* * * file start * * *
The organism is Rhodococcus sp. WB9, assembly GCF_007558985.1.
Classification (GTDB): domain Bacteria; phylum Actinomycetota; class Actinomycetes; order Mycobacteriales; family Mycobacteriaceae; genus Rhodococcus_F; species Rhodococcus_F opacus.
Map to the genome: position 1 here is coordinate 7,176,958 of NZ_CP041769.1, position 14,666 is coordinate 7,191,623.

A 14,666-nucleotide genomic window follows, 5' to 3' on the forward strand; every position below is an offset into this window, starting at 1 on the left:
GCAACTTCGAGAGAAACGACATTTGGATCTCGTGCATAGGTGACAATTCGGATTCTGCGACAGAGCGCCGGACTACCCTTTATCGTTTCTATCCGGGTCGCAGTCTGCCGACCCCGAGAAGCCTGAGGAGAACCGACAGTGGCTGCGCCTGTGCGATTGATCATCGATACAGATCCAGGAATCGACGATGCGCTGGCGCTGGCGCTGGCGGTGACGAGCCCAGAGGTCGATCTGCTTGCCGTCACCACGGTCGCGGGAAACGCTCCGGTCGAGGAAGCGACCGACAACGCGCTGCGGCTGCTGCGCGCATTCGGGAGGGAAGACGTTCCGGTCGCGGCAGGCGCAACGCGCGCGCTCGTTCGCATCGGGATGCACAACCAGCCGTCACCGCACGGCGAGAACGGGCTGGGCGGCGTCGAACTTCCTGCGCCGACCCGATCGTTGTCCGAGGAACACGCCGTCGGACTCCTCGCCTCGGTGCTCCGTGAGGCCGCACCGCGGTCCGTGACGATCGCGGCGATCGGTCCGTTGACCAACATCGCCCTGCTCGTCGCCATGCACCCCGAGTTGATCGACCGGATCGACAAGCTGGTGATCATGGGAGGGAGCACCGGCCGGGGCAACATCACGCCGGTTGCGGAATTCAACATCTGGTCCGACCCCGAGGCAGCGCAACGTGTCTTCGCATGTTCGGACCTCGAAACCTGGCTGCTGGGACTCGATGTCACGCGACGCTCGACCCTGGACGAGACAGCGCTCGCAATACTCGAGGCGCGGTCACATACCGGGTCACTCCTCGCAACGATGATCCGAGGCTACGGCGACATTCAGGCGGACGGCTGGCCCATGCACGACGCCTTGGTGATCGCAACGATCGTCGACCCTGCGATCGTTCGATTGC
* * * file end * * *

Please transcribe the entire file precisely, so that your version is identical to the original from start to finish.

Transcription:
The organism is Rhodococcus sp. WB9, assembly GCF_007558985.1.
Classification (GTDB): domain Bacteria; phylum Actinomycetota; class Actinomycetes; order Mycobacteriales; family Mycobacteriaceae; genus Rhodococcus_F; species Rhodococcus_F opacus.
Map to the genome: position 1 here is coordinate 7,176,958 of NZ_CP041769.1, position 14,666 is coordinate 7,191,623.

A 14,666-nucleotide genomic window follows, 5' to 3' on the forward strand; every position below is an offset into this window, starting at 1 on the left:
GCAACTTCGAGAGAAACGACATTTGGATCTCGTGCATAGGTGACAATTCGGATTCTGCGACAGAGCGCCGGACTACCCTTTATCGTTTCTATCCGGGTCGCAGTCTGCCGACCCCGAGAAGCCTGAGGAGAACCGACAGTGGCTGCGCCTGTGCGATTGATCATCGATACAGATCCAGGAATCGACGATGCGCTGGCGCTGGCGCTGGCGGTGACGAGCCCAGAGGTCGATCTGCTTGCCGTCACCACGGTCGCGGGAAACGCTCCGGTCGAGGAAGCGACCGACAACGCGCTGCGGCTGCTGCGCGCATTCGGGAGGGAAGACGTTCCGGTCGCGGCAGGCGCAACGCGCGCGCTCGTTCGCATCGGGATGCACAACCAGCCGTCACCGCACGGCGAGAACGGGCTGGGCGGCGTCGAACTTCCTGCGCCGACCCGATCGTTGTCCGAGGAACACGCCGTCGGACTCCTCGCCTCGGTGCTCCGTGAGGCCGCACCGCGGTCCGTGACGATCGCGGCGATCGGTCCGTTGACCAACATCGCCCTGCTCGTCGCCATGCACCCCGAGTTGATCGACCGGATCGACAAGCTGGTGATCATGGGAGGGAGCACCGGCCGGGGCAACATCACGCCGGTTGCGGAATTCAACATCTGGTCCGACCCCGAGGCAGCGCAACGTGTCTTCGCATGTTCGGACCTCGAAACCTGGCTGCTGGGACTCGATGTCACGCGACGCTCGACCCTGGACGAGACAGCGCTCGCAATACTCGAGGCGCGGTCACATACCGGGTCACTCCTCGCAACGATGATCCGAGGCTACGGCGACATTCAGGCGGACGGCTGGCCCATGCACGACGCCTTGGTGATCGCAACGATCGTCGACCCTGCGATCGTTCGATTGC